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absol accus allowed Avoid beauty begin breath bright bring caesura clouds cold comes common complete Continued dactyl death dost earth Elegy elided elisions ending English Exceptions Exercise expressed eyes feet fields fifth final syllable fixed flow flowers foot fourth gerundive give Greek haec half harmony head hearts heaven hexameter HINTS Horace imitated increment land Latin leaves light live marked metre mind models monosyllable nature never night nouns Odes orum passed peace poem poetry present proper quantities rare rest rolling rules seek sentence shade shine short sing sixth smile soul sound spondee stands stanza star step stream student sweet tears thee third thou thought translated unless verb verse versification voice vowel waters wave wind woods words Written
第124页 - For I dipt into the future, far as human eye could see, Saw the Vision of the world, and all the wonder that would be; Saw the heavens fill with commerce, argosies of magic sails, Pilots of the purple twilight, dropping down with costly bales ; Heard the heavens fill with shouting, and there rain'da ghastly dew From the nations...
第119页 - All the earth and air With thy voice is loud, As, when night is bare, From one lonely cloud The moon rains out her beams, and heaven is overflowed.
第118页 - Highe'r still and higher From the earth thou springest Like a cloud of fire; The blue deep thou wingest, And singing still dost soar, and soaring ever singest. In the golden lightning Of the sunken sun, O'er which clouds are brightening, Thou dost float and run; Like an unbodied joy whose race is just begun.
第121页 - Tis morn, but scarce yon level sun Can pierce the war-clouds, rolling dun, Where furious Frank and fiery Hun Shout in their sulphurous canopy. The combat deepens. On, ye brave, Who rush to glory, or the grave ! Wave, Munich ! all thy banners wave, And charge with all thy chivalry. Few, few shall part where many meet ! The snow shall be their winding-sheet ; And every turf beneath their feet Shall be a soldier's sepulchre.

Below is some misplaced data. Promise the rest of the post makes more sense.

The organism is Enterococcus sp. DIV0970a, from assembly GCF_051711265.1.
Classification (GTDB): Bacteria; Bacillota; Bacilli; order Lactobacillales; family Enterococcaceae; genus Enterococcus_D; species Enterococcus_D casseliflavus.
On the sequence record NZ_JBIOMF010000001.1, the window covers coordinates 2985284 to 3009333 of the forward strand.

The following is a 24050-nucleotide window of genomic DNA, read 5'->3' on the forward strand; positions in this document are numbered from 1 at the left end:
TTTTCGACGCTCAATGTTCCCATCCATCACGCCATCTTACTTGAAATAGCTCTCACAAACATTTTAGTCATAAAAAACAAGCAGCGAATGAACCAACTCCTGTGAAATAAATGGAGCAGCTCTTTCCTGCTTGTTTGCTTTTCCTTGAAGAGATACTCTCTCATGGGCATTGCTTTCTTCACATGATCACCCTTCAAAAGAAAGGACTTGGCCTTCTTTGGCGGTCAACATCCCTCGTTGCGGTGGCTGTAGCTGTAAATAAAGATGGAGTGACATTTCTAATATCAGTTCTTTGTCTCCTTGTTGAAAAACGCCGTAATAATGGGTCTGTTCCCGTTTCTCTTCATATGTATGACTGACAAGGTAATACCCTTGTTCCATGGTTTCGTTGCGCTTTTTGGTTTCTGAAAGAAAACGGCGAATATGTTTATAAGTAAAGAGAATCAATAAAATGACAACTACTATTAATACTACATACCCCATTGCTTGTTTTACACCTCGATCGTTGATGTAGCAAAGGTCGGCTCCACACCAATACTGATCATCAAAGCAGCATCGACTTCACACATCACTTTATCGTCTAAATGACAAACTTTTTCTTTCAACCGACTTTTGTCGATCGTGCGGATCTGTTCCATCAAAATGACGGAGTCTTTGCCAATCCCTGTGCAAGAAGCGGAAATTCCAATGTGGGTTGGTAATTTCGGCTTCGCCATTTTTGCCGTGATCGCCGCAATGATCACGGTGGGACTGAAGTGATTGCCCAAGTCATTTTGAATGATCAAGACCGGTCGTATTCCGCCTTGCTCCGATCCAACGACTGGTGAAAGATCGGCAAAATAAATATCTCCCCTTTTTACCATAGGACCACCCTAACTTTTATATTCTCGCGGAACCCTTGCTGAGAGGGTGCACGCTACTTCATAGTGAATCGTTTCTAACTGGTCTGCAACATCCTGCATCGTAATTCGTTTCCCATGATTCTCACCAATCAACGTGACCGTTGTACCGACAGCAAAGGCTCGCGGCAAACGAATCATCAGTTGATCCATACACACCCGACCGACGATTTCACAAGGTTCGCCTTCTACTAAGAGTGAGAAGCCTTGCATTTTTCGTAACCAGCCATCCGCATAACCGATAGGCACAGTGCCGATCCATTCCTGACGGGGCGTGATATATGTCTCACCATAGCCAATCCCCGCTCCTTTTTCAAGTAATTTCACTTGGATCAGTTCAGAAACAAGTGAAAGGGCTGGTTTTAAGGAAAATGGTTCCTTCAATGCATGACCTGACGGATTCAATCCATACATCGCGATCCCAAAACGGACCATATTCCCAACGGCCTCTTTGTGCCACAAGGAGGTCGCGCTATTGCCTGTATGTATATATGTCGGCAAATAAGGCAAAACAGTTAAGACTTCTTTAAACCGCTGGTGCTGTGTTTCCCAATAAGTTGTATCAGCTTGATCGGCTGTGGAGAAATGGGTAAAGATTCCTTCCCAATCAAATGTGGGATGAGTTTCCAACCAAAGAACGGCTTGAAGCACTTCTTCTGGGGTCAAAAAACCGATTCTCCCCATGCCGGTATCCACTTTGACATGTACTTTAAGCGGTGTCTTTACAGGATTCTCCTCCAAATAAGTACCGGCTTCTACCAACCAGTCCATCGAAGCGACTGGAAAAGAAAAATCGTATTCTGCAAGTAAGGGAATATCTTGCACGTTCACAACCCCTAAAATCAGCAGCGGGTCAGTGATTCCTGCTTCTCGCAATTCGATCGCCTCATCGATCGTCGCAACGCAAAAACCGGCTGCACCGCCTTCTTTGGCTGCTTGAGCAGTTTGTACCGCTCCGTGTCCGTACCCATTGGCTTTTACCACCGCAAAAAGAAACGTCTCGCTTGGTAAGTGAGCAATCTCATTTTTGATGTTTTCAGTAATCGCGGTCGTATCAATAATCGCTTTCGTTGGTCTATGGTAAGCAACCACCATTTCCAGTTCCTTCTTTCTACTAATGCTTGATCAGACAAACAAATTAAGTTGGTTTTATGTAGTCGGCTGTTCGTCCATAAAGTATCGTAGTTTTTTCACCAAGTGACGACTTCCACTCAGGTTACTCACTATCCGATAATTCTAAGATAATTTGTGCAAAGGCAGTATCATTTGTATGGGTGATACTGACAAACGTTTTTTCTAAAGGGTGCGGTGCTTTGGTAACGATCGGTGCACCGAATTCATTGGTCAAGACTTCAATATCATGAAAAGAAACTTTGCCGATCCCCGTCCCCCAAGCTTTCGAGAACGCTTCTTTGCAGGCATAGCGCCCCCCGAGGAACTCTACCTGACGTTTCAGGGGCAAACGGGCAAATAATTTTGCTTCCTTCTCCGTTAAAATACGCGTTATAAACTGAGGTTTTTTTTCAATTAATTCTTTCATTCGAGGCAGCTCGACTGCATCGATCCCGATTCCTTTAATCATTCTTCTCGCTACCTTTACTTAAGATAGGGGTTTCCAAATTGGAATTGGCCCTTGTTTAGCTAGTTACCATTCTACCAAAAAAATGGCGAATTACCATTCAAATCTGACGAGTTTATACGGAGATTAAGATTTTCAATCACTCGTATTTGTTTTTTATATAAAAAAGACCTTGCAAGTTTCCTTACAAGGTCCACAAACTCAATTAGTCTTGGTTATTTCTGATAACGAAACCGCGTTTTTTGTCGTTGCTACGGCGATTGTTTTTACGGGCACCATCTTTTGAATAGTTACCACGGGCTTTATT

第122页 - The oracles are dumb, No voice or hideous hum Runs through the arched roof in words deceiving. Apollo from his shrine Can no more divine With hollow shriek the steep of Delphos leaving. No nightly trance, or breathed spell, Inspires the pale-eyed priest from the prophetic cell.
第73页 - THE curfew tolls the knell of parting day, The lowing herd winds slowly o'er the lea, The ploughman homeward plods his weary way, And leaves the world to darkness and to me. Now fades the glimmering landscape on the sight, And all the air a solemn stillness holds, Save where the beetle wheels his droning flight, And drowsy tinklings lull the distant folds...
第114页 - Morning Now the bright morning star, day's harbinger, Comes dancing from the east, and leads with her The flowery May, who from her green lap throws The yellow cowslip, and the pale primrose. Hail bounteous May that dost inspire Mirth and youth, and warm desire; Woods and groves are of thy dressing, Hill and dale doth boast thy blessing. Thus we salute thee with our early song, And welcome thee, and wish thee long.
第70页 - For the Angel of Death spread his wings on the blast, And breathed in the face of the foe as he passed ; And the eyes of the sleepers waxed deadly and chill, And their hearts but once heaved, and forever grew still...
第81页 - Dost in these lines their artless tale relate; If chance, by lonely contemplation led, Some kindred spirit shall inquire thy fate, Haply some hoary-headed swain may say, "Oft have we seen him at the peep of dawn Brushing with hasty steps the dews away To meet the sun upon the upland lawn.
第47页 - Right for the polar star, past Orgunje, Brimming, and bright, and large; then sands begin To hem his watery march, and dam his streams, And split his currents; that for many a league The shorn and parcelled Oxus strains along Through beds of sand and matted rushy isles...